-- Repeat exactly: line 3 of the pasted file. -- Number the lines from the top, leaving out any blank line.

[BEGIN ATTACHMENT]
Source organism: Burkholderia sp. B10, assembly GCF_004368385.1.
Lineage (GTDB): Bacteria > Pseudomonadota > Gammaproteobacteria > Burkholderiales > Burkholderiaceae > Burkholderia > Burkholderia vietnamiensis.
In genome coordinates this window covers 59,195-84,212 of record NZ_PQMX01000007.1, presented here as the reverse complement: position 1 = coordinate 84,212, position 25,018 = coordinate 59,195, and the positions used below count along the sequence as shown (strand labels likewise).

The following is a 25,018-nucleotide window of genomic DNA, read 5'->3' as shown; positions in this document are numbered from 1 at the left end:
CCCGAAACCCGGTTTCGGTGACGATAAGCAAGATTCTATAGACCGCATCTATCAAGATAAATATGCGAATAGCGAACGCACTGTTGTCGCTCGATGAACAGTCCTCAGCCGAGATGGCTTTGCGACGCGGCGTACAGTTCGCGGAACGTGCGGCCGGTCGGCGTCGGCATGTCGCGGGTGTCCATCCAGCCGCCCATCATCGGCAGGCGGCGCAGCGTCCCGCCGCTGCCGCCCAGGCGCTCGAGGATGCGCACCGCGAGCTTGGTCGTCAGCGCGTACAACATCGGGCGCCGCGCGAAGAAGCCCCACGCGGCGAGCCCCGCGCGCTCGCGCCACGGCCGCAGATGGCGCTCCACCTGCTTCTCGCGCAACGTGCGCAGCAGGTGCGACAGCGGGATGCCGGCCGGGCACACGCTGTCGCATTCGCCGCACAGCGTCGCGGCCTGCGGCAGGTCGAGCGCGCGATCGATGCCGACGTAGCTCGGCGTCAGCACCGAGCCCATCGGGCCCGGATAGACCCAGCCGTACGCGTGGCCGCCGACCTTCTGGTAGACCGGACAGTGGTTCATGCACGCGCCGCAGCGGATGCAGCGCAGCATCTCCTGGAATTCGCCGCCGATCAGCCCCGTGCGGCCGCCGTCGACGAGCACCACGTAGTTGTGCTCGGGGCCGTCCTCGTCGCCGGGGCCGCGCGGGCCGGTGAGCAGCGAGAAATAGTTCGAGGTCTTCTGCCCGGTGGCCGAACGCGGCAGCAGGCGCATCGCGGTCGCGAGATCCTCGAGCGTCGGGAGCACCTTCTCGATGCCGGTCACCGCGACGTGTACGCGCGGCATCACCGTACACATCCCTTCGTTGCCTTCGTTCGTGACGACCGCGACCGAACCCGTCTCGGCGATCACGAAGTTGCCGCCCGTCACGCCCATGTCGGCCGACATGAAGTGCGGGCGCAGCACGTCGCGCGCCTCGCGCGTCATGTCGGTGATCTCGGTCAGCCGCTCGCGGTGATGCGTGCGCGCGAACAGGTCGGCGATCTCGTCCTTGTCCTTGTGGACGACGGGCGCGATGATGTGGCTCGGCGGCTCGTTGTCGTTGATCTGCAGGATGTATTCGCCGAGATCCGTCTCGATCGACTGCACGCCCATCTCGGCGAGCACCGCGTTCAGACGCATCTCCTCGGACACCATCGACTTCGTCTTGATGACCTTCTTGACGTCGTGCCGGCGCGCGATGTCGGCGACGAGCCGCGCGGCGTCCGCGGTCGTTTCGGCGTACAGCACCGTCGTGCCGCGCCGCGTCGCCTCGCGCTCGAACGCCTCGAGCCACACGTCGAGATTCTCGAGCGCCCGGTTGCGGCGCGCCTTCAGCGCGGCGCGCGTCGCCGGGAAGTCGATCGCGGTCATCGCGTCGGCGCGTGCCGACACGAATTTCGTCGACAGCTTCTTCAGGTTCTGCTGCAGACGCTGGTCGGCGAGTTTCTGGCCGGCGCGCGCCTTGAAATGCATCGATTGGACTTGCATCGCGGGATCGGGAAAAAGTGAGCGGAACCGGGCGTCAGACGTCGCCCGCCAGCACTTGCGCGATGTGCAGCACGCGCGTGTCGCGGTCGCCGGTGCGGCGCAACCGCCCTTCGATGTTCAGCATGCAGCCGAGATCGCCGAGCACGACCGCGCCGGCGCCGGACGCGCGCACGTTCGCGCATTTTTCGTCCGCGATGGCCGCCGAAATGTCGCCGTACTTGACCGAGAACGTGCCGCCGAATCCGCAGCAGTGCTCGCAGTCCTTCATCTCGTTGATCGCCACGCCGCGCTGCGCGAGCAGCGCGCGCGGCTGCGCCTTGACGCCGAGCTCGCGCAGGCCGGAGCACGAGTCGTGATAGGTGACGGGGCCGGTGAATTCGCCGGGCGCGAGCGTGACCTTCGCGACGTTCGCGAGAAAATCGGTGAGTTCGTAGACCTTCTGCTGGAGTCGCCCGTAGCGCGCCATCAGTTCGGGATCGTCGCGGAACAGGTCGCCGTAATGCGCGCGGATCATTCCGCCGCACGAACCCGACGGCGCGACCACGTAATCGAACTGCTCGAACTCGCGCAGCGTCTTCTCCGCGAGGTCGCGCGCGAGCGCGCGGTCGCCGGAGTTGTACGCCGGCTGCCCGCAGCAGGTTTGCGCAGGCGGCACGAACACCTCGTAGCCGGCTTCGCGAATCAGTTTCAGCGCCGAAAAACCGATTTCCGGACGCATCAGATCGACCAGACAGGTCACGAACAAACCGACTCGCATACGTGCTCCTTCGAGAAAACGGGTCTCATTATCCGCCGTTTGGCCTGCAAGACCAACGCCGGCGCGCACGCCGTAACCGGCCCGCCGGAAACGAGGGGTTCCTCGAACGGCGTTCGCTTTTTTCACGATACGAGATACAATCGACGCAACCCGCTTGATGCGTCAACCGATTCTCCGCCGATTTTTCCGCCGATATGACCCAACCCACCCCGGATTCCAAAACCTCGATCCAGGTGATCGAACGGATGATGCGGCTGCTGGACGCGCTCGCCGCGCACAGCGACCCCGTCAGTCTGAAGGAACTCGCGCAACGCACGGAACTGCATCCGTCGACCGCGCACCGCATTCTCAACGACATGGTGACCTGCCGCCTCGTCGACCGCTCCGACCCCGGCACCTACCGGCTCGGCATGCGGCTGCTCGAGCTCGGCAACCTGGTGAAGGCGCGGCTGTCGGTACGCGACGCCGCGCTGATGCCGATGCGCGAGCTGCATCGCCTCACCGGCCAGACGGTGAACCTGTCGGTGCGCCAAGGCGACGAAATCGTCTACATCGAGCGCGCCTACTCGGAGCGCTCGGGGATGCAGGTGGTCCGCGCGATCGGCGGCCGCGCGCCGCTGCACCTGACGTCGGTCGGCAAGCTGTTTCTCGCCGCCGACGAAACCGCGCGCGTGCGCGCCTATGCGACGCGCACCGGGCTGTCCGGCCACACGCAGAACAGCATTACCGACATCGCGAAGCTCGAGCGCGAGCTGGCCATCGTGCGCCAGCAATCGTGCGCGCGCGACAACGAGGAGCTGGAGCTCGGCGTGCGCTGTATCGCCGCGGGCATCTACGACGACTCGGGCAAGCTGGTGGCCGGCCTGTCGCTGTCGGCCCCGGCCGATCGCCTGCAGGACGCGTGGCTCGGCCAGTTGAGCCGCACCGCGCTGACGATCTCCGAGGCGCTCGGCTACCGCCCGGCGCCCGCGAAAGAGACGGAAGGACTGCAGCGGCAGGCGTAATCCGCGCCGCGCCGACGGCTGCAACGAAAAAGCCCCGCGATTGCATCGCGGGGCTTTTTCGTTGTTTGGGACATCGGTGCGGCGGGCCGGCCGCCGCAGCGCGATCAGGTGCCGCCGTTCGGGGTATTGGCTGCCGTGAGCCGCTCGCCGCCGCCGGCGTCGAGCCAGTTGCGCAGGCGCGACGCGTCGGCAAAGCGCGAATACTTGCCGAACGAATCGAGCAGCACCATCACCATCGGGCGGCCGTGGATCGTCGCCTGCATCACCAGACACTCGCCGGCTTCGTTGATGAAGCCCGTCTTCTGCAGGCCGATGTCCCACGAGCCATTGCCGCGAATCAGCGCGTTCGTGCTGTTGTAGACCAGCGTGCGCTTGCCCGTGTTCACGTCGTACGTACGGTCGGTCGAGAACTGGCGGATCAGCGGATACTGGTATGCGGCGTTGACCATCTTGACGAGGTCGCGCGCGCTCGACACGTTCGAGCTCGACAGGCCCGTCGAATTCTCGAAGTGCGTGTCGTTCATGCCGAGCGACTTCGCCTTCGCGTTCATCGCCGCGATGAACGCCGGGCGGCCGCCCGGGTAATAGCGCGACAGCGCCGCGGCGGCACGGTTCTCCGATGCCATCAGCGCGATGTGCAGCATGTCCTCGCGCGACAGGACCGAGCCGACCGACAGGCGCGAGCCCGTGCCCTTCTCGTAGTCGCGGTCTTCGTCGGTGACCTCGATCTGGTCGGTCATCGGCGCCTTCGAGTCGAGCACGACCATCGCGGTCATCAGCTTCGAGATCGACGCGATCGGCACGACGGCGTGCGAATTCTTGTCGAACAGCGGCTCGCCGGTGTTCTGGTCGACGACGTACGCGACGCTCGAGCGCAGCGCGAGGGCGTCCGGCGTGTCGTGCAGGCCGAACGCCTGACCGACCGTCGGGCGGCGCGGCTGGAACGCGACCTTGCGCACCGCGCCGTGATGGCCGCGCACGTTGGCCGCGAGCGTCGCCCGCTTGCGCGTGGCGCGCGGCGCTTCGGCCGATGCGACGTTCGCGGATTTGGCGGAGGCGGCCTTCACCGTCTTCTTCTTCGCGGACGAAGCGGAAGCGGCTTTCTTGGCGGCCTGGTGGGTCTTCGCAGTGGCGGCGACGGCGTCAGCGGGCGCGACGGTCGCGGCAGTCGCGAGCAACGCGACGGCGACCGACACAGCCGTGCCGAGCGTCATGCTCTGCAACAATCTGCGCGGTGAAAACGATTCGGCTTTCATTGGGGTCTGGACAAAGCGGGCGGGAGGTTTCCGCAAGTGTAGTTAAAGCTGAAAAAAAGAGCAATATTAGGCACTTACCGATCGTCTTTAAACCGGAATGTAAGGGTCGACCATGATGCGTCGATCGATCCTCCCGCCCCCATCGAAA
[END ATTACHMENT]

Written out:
In genome coordinates this window covers 59,195-84,212 of record NZ_PQMX01000007.1, presented here as the reverse complement: position 1 = coordinate 84,212, position 25,018 = coordinate 59,195, and the positions used below count along the sequence as shown (strand labels likewise).